For most of my life, as far back as I can remember, I have enjoyed running water at home. While on occasion there a problem externally meant that the supplied temporarily stopped, each time I turn the facet I am confident that water will flow. No matter what I do with it, when I turn the tap, water flows.
As I think of California, Singapore’s early warnings, and the stories from places at risk, my confidence may not always be appropriate. In more and more places, we are running short of water. Multiple forces such as growing demand, ongoing acts of pollution, and changing weather patterns, are working in their own way to reduce our reserves. Many historical wells with unending supplies are running low. Finding new supplies of water, especially clean water, is getting more difficult. The forecast is not positive.
As I reflect on the fragile supply of water, I find my mind drifting to the availability of other necessities supporting my life. I often take for granted that there will be food in the grocery store, payment mechanisms that work, friends will to help and look out for my best interests, and the comfort that comes from a divine spirit. What if a pillar supporting my life was no longer there?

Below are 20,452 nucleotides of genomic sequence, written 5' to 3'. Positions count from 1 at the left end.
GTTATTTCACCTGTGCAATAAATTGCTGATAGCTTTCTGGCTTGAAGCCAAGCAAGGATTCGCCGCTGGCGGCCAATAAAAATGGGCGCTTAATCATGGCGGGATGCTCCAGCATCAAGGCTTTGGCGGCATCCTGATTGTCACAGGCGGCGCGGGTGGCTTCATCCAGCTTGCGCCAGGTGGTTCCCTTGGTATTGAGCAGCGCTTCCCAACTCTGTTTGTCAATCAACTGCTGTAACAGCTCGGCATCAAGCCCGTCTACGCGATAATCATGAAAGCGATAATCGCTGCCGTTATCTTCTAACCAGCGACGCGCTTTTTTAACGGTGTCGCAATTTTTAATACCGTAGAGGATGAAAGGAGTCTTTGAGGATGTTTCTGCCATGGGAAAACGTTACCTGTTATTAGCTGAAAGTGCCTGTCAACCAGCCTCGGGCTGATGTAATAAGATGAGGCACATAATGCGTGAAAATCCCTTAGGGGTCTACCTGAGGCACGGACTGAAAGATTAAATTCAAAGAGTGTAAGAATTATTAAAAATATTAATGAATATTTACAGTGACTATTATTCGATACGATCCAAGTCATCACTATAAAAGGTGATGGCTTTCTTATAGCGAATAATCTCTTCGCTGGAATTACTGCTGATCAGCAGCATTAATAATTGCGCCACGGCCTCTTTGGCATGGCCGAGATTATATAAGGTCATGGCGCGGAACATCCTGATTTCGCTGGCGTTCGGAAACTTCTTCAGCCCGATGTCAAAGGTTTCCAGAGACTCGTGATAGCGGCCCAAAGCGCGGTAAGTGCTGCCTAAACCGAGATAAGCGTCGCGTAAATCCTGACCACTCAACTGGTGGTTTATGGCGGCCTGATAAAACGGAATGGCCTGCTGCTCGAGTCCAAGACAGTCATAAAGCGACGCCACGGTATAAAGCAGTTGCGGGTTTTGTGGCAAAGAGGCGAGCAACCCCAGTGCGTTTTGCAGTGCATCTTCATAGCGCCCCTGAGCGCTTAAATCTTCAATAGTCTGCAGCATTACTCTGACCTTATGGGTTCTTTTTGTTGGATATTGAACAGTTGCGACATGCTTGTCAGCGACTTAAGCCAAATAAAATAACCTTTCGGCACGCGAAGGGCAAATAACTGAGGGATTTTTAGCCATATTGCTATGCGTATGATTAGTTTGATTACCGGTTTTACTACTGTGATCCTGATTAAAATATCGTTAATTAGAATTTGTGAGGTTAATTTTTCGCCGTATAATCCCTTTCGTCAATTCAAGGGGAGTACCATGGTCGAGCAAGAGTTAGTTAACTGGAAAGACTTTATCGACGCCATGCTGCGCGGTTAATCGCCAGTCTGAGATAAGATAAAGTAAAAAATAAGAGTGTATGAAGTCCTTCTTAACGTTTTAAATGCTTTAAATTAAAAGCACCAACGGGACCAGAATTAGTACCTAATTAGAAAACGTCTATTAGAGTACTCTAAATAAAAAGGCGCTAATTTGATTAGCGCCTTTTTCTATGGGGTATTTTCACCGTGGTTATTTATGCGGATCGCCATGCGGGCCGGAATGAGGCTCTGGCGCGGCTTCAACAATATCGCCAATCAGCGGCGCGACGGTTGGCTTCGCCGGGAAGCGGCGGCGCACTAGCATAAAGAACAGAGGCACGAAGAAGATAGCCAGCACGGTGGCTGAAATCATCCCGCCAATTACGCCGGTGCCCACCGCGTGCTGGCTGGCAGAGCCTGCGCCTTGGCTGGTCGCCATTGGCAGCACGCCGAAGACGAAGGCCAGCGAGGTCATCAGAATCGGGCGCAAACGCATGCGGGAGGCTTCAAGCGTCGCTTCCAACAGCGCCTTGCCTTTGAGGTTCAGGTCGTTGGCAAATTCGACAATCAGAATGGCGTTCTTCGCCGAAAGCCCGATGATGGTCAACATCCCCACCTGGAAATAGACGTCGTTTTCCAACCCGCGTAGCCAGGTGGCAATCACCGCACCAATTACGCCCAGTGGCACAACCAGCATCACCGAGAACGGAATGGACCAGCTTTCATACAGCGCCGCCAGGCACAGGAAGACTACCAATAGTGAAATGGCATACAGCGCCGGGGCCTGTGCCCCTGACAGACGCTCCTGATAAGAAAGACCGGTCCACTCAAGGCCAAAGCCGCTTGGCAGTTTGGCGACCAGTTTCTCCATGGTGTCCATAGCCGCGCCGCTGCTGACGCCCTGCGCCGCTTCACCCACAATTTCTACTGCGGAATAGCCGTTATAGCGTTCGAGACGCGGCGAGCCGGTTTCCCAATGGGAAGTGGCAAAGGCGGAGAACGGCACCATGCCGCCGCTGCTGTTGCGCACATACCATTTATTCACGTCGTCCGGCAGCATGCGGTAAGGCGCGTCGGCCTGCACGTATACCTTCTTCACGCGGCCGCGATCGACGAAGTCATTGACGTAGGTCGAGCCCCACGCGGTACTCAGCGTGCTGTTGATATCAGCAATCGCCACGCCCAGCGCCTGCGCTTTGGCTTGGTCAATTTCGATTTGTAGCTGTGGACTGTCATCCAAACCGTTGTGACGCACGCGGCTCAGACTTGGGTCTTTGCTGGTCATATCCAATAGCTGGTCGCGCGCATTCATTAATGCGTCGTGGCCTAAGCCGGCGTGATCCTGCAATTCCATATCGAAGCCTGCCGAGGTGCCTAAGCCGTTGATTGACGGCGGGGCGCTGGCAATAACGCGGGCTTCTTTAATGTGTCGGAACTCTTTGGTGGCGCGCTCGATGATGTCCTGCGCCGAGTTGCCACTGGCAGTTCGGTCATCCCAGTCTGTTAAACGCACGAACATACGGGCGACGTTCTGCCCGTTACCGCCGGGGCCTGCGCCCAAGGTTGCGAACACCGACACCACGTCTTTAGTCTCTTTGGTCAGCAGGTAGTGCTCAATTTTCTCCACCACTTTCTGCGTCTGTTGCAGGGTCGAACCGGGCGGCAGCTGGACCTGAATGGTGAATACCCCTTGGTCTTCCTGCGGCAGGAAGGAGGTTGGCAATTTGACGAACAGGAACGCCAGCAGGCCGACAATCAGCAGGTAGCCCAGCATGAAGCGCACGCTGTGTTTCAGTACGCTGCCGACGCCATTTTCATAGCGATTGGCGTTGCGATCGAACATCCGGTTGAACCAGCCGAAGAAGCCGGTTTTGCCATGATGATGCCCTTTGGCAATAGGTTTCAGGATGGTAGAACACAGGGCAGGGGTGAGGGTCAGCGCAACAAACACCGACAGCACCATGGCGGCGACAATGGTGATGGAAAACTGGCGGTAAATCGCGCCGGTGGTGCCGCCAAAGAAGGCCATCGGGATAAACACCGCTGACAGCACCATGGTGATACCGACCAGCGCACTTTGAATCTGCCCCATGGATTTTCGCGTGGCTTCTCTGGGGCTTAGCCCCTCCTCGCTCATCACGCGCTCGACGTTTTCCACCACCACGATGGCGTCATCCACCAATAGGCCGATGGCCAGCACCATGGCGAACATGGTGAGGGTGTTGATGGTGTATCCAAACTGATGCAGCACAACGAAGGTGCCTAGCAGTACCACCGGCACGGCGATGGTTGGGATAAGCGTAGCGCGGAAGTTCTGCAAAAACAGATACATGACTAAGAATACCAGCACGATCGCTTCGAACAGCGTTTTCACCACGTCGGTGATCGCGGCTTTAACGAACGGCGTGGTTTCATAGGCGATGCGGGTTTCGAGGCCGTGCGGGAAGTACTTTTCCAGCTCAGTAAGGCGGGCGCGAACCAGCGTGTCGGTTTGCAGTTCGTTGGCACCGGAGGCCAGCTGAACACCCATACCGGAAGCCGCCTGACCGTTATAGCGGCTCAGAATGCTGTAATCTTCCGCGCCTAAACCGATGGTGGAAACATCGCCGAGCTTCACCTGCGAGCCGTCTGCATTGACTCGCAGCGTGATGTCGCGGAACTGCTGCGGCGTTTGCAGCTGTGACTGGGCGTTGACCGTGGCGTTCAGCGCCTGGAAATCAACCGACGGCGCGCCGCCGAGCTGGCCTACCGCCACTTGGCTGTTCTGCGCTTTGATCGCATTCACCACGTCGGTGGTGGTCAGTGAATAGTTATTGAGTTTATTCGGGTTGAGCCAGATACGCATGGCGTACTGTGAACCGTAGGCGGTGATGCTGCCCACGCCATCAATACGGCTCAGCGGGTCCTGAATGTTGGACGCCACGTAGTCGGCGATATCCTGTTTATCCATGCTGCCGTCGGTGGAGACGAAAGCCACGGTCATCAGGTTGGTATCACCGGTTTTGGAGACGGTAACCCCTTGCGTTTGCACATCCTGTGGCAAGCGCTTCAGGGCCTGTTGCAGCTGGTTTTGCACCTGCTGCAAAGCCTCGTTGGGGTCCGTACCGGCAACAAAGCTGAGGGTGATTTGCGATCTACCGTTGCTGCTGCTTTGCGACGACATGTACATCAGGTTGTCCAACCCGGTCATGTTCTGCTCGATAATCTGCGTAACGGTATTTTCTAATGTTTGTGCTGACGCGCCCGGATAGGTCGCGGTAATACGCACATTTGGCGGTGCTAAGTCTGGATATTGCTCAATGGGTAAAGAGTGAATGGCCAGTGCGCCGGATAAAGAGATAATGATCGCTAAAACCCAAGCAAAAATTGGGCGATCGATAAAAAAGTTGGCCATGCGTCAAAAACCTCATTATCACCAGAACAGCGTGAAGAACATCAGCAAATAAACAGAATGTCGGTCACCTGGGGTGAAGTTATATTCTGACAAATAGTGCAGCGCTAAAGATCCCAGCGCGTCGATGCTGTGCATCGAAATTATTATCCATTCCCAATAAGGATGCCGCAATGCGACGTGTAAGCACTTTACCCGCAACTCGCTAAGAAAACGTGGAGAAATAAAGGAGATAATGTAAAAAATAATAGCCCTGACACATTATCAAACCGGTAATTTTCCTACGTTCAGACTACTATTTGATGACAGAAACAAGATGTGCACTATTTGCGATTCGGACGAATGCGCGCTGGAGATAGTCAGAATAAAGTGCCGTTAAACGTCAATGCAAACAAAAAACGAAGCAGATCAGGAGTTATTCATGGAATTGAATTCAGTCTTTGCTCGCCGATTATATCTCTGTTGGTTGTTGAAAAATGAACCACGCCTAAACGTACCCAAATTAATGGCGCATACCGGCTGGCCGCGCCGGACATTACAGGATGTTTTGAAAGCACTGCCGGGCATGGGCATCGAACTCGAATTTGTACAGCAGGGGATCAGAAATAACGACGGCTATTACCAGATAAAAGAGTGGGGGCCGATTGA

As I consider my actions and choices in light of the questions, I discover that there is one exception. The exception is answered in the moment. No matter what I have done in the past, good or bad, big or small, my access to Divinity is a question that I can only address now. I can never destroy this door, because it is offered by God not created by man. Some cry out, “Help us again, God of our help; don’t hold a grudge against us forever,” (Psalm 85.4) and while life can feel like this, the God I know is always present.
The recurring question for you and me is drinking of the well that will never run dry – embracing compassion, accepting mercy, and letting both permeate of heart and soul.